He stood at the corner of another hallway, a faint drip of water unseen heard nearby. Ryou’s breath was shaky, his arms were numb, and his legs ready to give out at any moment.

“I’ve been granting all your wishes!”

The voice resonated over and over. He could still hear it.

How could he forget?

Ryou’s mind was leagues away, replaying the encounter, watching himself as through the memory, but also, as he had lived it.

Everything he wished for—granted. Every thought, a wish at the very core.

His mind reeled—stopped, and Ryou landed on the possibility that everything had been happening from the start. Unbeknownst to him, Ryou had been asking for things from the beginning—passage and passage, door to door. The torch that never seemed to go out, the crawlspace that had appeared seemingly from nothing—all of them.

His mouth was dry with the realization. There was a power that had more than once rooted itself, under his very being, his thoughts and heart. It had been there with him always and, it felt, forever: that of the Millennium Ring—of the Spirit, whether either of them knew it or not.

Everything until then, had it not been all by himself? Had none of what he had done be attributed to his own efforts?

Ryou mouth twitched and his breath hitched. He looked at the bare wall that signaled the end of his journey.

This was it.

“I—” He hesitated, shaking his head slightly. If what he theorized was true, all he had to do was ask. There was nothing stopping him.

“I wish—" The words got stuck in his throat. He could sense a flurry of emotions welling up beneath his desperate attempt to calm himself. He couldn’t afford to remain at a standstill, not after everything it took to arrive at this point. But going through with this—what would that mean for him?

Before he stood paralyzed with fear, Ryou, in a rush of words, declared— “I wish for an exit…!”

And with a finality that would forever ring in his ears, a memory tore open, and Ryou was pulled through.



Already, Ryou felt the difference between this and everything he’d seen. He felt as though he’d fallen down a vent—watery and humid. The earth under his shoes was solid enough, and Ryou landed, a soft thud that somehow managed to echo, announcing his arrival.

Fire crackled nearby. Pillars held the tall dark ceiling from falling.

He was underground—that explained the stuffy air and the echo.

There were voices in the middle of an animated conversation. He couldn’t tell who the speakers were, but there were two, while a crowd of children gathered nearby. By the sound of it, the voice closer to him was doing most of the talking, frenzied, loud, in a sort of pitiful mourning for his demands to be met. The other person, still not clearly seen, interjected occasionally, only to be drowned out in further proposals, one more urgent than the last.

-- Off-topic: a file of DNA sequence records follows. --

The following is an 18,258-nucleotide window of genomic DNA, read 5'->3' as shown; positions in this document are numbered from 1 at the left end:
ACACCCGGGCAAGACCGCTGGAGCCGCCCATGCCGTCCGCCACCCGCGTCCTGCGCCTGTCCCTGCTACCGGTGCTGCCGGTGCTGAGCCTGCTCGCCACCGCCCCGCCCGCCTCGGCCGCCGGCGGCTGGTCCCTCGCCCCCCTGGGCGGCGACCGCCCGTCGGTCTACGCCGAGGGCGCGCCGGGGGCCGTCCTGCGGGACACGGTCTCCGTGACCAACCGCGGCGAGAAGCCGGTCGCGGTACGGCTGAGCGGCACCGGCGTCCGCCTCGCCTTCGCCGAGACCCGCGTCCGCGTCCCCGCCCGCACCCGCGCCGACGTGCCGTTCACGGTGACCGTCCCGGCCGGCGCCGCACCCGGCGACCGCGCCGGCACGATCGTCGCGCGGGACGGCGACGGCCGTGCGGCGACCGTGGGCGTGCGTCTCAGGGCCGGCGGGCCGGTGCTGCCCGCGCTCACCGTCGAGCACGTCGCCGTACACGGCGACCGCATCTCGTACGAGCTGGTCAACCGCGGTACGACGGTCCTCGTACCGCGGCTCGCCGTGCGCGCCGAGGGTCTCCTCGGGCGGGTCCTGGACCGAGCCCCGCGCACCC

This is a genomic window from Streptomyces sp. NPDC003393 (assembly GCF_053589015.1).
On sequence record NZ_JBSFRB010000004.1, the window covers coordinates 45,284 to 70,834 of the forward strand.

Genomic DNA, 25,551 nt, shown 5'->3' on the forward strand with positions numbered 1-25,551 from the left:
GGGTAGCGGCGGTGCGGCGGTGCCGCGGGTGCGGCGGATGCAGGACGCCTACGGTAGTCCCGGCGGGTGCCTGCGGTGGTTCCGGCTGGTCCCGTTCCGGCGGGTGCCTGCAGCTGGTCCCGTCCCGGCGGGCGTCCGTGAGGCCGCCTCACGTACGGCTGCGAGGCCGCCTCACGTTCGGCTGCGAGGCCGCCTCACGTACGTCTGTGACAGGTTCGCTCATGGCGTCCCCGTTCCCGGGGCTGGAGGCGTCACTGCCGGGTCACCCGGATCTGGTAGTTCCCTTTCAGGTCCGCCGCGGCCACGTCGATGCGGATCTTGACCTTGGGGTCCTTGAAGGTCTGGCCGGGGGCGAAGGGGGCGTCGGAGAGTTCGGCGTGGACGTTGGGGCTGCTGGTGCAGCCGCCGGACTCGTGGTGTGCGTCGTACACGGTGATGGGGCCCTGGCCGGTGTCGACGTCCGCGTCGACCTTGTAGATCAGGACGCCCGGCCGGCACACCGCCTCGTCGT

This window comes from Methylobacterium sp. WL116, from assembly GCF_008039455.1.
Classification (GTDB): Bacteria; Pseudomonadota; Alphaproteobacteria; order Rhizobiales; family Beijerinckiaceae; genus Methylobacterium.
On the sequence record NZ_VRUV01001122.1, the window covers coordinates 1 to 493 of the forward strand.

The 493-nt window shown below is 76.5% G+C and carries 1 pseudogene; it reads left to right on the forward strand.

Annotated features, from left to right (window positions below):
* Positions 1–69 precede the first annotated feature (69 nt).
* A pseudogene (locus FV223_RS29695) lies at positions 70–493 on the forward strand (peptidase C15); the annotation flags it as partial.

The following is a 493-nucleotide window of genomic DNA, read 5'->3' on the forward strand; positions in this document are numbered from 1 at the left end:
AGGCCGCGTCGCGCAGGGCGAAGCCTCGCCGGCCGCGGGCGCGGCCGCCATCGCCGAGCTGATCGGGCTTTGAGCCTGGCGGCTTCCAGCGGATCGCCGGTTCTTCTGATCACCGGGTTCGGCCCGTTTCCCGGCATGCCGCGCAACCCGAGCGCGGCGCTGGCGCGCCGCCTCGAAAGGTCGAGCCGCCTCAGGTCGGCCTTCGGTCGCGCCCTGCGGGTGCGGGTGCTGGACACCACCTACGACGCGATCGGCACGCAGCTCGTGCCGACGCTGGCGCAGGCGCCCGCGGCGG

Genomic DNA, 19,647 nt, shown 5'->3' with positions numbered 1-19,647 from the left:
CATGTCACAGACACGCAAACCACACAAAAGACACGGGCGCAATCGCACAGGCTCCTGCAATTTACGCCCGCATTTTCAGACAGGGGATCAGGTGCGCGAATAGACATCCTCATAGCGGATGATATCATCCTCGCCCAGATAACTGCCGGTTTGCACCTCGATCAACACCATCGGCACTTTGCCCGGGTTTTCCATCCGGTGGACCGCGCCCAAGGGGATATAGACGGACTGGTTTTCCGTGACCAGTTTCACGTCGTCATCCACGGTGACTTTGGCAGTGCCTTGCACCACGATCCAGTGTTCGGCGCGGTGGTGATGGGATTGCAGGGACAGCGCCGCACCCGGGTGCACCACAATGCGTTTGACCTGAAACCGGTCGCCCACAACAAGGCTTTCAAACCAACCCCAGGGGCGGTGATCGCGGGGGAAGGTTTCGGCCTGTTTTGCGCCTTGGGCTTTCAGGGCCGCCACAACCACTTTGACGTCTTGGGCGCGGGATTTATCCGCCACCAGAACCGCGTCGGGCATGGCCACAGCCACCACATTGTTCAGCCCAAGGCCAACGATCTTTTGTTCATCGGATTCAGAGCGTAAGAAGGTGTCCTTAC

Ryou caught sight of a small boy hiding not far from where he was, watching the scene unfold with wide curious eyes. He wore a brown ensemble, remaining crouched, hidden from the firelight, and from those that could see him. Ryou briefly wondered who he was and what he was doing there before his attention was caught elsewhere.

A surge of power from beyond swallowed the light, so quick, Ryou thought he’d been submerged in darkness itself. His heart came up to his throat in a way that he felt a rawness clawing its way up against the inside. The happening was abrupt, frightening. The whole underground shook; the crowd of smaller children had huddled together in fright behind a more distant pillar. It was evident from the reaction of them all, that no one had expected something like that to occur.

An awful scream came next—and Ryou, worried, still with the little boy on his mind, shifted his glance to where he had seen him last.

Only until he heard the thin yell of “Papa!” did he register the sprinting small form headed towards the man, who he now knew was the boy’s father. He was lying on the floor, evidently knocked over by something Ryou had missed. The man who he had been speaking with watched him with fear and resignation, but he made no move to help either of them.

Then, Ryou heard the man’s waning voice, “The Ring…” like a jolt awakening.

He blinked, took a step forward as if he was pulled along, like the boy in the memory.

“I’ll go get it,” he said.

He held nothing in his hands, but there was a solid sensation as he watched the small boy pick up a golden object.

The Ring, Ryou thought, remembering the words of the lying man.

He was there, then, next to the smaller boy. It was the memory of a younger self, and he knew it. Dread crept up from the back of his spine. They both looked down at the golden object residing in their hands, clenched tight.

He had been there before, hadn’t he? He had lived through this?